Synthetic DNA Molecules with Catalytic and Binding Properties as Sensors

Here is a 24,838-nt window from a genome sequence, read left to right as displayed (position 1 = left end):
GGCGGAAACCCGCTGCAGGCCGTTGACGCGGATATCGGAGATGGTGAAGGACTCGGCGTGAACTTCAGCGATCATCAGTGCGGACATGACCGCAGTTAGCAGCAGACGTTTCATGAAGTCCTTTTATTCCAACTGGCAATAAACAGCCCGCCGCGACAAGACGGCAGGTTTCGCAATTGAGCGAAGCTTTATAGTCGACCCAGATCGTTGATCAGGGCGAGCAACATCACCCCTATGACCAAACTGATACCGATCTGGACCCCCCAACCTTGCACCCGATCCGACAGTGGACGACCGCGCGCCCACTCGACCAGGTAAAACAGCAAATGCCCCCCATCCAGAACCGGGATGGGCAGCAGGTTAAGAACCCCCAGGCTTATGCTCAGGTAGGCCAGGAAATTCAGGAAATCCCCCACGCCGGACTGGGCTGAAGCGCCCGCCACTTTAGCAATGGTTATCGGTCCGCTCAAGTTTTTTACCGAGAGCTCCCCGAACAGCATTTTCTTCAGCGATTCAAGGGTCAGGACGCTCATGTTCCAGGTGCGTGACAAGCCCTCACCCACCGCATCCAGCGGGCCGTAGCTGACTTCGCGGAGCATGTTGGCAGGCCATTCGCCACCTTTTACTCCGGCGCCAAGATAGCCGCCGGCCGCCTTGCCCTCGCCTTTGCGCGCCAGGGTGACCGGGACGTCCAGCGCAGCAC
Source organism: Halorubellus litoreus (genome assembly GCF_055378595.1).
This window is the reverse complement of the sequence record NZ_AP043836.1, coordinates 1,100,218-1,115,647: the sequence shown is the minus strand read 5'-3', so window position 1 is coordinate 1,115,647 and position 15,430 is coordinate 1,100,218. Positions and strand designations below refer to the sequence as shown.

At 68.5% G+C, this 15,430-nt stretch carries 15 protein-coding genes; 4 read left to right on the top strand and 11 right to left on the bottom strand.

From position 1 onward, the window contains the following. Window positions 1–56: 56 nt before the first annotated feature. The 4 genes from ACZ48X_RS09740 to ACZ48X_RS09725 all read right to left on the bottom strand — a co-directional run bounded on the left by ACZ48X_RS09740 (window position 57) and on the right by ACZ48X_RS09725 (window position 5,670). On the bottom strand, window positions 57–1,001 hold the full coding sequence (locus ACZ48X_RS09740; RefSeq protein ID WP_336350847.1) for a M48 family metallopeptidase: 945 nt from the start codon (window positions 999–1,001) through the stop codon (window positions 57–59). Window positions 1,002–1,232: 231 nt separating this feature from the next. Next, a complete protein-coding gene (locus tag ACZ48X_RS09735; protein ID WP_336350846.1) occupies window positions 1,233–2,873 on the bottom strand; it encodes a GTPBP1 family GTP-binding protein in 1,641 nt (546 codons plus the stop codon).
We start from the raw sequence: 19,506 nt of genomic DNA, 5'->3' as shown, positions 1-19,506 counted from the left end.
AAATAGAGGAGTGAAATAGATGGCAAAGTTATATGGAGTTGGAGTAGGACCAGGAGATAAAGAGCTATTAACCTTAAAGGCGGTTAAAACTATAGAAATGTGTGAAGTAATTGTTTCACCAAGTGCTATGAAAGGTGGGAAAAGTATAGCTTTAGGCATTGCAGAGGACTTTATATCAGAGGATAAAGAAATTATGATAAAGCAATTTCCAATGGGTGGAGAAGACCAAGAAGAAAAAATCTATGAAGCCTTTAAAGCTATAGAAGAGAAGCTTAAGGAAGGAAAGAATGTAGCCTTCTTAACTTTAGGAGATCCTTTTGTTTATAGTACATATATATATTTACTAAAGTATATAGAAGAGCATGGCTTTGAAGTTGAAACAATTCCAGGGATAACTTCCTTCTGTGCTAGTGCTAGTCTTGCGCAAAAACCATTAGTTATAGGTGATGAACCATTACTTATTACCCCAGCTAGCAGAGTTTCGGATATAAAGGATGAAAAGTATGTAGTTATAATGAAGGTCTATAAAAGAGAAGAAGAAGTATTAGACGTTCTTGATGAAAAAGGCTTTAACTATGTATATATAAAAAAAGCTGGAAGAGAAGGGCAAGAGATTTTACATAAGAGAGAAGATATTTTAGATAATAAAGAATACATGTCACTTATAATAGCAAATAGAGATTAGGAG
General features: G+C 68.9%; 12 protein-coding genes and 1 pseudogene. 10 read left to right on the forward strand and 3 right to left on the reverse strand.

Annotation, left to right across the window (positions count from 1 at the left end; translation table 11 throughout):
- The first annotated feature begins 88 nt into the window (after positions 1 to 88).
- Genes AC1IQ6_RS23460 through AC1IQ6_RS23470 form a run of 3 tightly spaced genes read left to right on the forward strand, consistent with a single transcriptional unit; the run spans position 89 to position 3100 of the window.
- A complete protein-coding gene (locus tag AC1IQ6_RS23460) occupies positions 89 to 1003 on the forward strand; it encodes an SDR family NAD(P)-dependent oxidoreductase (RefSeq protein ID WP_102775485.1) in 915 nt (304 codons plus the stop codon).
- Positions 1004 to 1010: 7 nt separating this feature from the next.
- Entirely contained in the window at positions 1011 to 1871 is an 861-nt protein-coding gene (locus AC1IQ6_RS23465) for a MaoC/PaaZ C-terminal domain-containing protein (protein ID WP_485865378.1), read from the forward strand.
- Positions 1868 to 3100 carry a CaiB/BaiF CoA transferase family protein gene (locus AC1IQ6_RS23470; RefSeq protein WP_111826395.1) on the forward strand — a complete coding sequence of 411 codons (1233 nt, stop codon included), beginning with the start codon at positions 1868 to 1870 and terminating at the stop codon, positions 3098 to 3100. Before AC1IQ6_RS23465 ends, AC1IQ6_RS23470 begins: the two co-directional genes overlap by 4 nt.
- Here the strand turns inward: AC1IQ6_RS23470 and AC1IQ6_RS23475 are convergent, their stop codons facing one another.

报告内容：Our laboratory has been interested in developing simple biosensing devices or assays that use two classesof synthetic DNA molecules: DNA aptamers (DNA-based molecular receptors) and DNAzymes(catalytic DNAs). For example, we have successfully developed DNAzymes that are capable of trackingEscherichia coli (a common water/food-borne pathogen) and Clostridium difficile (a common causefor healthcare- associated infections in North America and Europe), and currently we are working ondeveloping similar DNAzymes for other important human pathogens. Furthermore, given the fact thatDNA is a highly programmable material based on predictable WatsonCrick base- pairing interactions, wehave been interested in engineering molecular devices in which a key player is a DNA aptamer or ligand-responsive DNAzyme to achieve ultra-sensitive target detection. For example, we have developed severalsimple biosensing DNA devices/assays built with various linear and circular aptamer/ DNAzyme-containingcomplexes that can be activated by a target of interest. In this presentation, I will discuss the progress we have made and challenges we have encountered from these efforts. 报告人简介：Yingfu Li was born and raised in Anhui, China. He received his BSc in chemistry at Anhui University in1983, and his MSc in applied chemistry at Beijing Agriculture University in 1989. He moved to Canada in1992, and in 1997, he graduated with a PhD in chemistry and biochemistry at Simon Fraser Universityunder the supervision of Professor Dipankar Sen. His doctoral study led to the discovery of one of theearliest DNA molecules with catalytic ability using a powerful test-tube evolution technique knownas invitro selection. This work won him Governor General of Canada Gold Medal (1998) and a Doctoral Prizefrom the Natural Sciences and Engineering Research Council of Canada (1998). He received a Medical Research Council of Canada postdoctoral fellow in 1997 and spent the next two years in the laboratory ofRonald Breaker at Yale University to study artificial evolution using DNA as the model system. Throughtest-tube evolution he derived a series of nucleic acid enzymes that are capable of modifying DNA usingchemical reactions that are carried out in cells by protein enzymes. In 1999, he joined McMaster University as an assistant professor in the Department of Biochemistry and Biomedical Sciences and theDepartment of Chemistry and Chemical Biology, was promoted to the rank of associate professor in 2005 and full professor in 2O10. At McMaster, he has established a research group to take advantage of thepowerful test-tube evolution technique to develop artificial DNA and RNA molecules that can be used toaddress fundamental biochemical and evolutionary questions or can be utilized for wide-rangingapplications. He has published extensively in the fields of chemistry, biochemistry and molecular evolution of nucleic acids. He has published ~18O research and review articles, ~ 20 book chapters, edited1 book, and filed over 20 patents. He also serves as an associate editor of Journal of Molecular Evolutionand as a member of editorial board of Scientific Reports. He has received several recognitions, includingCanada Research Chair, New Investigator Award from the Canadian Institute of Health Research (CIHR),Premier Research Excellent Award from Ontario Government, and W. A. McBryde Medal from CanadianSociety of Chemistry.